Proposed legislation being reviewed at the Statehouse could dismantle Indiana’s energy-efficiency programs. The Demand Side Management program relies on both large and small users of electricity, but Senate Bill 340 would allow the large industrial users to opt out. The measure was written by Republican state Senator James Merritt and passed out of the Senate Utilities Committee last week.
According to Ethan Rogers, senior program manager for industry at the American Council on an Energy-Efficient Economy, energy-efficiency projects in the industrial setting yield the most savings, and without them, the programs will not achieve maximum efficiency.
“That means you’re getting the more expensive energy-efficiency resources; you’re not balancing that with lower cost energy-efficiency resources, and so your cost of what you’re acquiring is higher than it needs to be,” he said.
The programs have been in place for a couple of years, and Jodi Perras with the Sierra Club’s Beyond Coal Campaign said Hoosiers already have saved enough to power 64,000 homes for a year. She said efficiency also reduces the need to construct costly new power plants.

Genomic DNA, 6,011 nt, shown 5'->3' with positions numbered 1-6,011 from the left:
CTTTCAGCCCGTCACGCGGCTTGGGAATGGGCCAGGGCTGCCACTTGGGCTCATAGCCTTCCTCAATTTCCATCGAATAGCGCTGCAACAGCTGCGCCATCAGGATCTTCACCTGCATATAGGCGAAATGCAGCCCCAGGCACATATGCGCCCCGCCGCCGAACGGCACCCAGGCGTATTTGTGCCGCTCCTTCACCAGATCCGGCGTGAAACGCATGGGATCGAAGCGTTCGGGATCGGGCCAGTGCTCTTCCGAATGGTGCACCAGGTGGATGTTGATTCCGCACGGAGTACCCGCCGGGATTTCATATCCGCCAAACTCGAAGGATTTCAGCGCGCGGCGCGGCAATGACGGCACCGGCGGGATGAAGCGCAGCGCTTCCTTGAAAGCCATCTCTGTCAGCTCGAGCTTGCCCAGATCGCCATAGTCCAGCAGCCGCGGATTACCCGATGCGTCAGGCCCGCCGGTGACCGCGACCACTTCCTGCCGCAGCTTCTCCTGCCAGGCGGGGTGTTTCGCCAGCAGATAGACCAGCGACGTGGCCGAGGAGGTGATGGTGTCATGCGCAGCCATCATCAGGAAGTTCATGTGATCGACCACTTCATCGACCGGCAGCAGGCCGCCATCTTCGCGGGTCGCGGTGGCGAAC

“Ohio and Illinois are seeing great gains and energy-efficiency programs are keeping their electric rates lower; meanwhile, Indiana is stuck in the old mindset of, ‘Let’s let the utilities build as many power plants as they want and we’ll all be fine,'” Perras declared.
Some industrial users have complained that they don’t get as much benefit from the program as they pay into it, but Perras said there are other options to opting out, including a self-directed energy-efficiency program that would hold them accountable.
Kerwin Olson, the executive director of the Citizens Action Coalition, said energy efficiency works against rising costs by reducing electricity demand and lowering rate increases for everyone, and he said the state needs to look for ways to become more efficient.
“Energy efficiency is the cheapest resource and the cheapest kilowatt-hour of electricity that we can generate,” he said. “It’s a win for the economy in creating jobs, saving businesses money, and it’s a win for homeowners in reducing the cost of energy and making their homes more comfortable.”
A recent forecast from Purdue University found electricity use in the state will rise less than 1 percent annually through 2031, almost half the previous estimate, primarily because of increases in efficiency.